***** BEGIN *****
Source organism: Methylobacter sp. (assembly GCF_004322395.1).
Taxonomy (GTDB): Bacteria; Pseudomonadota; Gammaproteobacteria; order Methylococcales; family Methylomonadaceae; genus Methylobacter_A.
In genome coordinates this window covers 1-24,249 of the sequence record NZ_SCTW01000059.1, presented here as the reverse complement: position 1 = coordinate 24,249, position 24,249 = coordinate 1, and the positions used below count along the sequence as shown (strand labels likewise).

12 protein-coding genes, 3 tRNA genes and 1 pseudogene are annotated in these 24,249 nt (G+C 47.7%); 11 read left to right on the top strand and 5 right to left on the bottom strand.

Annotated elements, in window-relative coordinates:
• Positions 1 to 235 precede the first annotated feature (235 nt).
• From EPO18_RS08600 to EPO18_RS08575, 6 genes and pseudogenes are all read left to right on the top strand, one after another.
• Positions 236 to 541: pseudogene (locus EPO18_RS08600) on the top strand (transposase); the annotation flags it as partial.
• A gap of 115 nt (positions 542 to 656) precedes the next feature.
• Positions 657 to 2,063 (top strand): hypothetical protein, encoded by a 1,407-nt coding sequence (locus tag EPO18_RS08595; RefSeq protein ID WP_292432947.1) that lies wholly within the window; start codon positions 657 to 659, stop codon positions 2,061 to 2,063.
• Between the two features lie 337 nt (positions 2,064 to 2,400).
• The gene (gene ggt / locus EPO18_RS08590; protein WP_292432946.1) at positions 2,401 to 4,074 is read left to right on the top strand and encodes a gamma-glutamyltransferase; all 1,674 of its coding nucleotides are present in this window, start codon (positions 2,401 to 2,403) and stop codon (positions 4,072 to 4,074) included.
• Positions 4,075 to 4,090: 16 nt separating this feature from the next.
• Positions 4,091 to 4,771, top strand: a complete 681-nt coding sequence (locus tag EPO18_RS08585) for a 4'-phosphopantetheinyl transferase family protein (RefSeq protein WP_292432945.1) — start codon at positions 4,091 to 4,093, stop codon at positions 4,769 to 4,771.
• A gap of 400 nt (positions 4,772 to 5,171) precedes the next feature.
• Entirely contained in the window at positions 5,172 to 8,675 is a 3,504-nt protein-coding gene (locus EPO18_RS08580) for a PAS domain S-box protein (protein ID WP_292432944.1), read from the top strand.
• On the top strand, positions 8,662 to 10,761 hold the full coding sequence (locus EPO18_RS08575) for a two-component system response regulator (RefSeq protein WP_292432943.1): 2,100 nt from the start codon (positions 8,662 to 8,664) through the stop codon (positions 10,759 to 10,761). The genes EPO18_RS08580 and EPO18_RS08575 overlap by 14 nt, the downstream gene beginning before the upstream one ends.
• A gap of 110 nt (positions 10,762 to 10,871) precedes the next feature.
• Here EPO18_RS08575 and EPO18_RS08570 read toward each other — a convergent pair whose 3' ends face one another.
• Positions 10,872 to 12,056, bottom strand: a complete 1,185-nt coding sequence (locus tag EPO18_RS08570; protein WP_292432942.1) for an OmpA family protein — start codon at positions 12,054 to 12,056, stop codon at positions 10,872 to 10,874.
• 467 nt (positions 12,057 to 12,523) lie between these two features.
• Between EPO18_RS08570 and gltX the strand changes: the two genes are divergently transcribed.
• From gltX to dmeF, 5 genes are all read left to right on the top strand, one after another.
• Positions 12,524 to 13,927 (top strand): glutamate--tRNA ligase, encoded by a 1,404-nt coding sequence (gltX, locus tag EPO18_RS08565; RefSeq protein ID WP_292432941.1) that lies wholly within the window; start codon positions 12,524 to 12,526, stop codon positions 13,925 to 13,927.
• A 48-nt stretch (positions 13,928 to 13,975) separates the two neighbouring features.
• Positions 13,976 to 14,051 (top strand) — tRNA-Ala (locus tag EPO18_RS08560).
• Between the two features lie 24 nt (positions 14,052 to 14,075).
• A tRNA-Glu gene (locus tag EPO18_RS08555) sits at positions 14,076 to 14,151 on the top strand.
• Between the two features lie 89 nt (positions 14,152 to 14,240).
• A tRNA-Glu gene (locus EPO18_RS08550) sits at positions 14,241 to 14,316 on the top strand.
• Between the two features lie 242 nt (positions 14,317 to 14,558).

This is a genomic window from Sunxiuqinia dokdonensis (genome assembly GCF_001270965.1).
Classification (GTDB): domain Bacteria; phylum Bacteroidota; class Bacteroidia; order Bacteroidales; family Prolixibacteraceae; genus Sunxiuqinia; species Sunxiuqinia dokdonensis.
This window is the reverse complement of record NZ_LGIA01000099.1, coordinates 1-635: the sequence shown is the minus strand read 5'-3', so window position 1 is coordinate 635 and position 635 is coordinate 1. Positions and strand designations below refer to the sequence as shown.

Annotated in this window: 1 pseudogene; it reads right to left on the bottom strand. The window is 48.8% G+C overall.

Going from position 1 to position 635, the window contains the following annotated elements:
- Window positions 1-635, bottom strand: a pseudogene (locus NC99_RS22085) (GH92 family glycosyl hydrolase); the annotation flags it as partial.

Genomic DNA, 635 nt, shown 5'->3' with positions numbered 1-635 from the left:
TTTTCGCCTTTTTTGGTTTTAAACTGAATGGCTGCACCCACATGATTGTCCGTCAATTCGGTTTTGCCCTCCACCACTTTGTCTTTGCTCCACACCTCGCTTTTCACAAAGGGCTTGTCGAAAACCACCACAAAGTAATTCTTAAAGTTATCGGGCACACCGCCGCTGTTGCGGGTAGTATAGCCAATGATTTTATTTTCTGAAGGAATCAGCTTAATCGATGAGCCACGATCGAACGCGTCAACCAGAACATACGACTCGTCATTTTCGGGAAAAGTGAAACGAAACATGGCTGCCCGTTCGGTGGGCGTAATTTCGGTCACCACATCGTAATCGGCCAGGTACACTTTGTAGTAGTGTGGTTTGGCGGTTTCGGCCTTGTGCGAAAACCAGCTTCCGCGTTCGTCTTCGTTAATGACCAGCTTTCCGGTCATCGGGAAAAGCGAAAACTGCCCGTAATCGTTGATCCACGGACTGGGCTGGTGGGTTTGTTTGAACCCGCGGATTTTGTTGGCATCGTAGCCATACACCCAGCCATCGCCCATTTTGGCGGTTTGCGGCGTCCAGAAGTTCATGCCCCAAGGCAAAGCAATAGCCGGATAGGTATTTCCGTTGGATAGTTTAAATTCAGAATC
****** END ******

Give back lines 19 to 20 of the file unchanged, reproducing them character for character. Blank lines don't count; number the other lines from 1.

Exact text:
• Here EPO18_RS08575 and EPO18_RS08570 read toward each other — a convergent pair whose 3' ends face one another.
• Positions 10,872 to 12,056, bottom strand: a complete 1,185-nt coding sequence (locus tag EPO18_RS08570; protein WP_292432942.1) for an OmpA family protein — start codon at positions 12,054 to 12,056, stop codon at positions 10,872 to 10,874.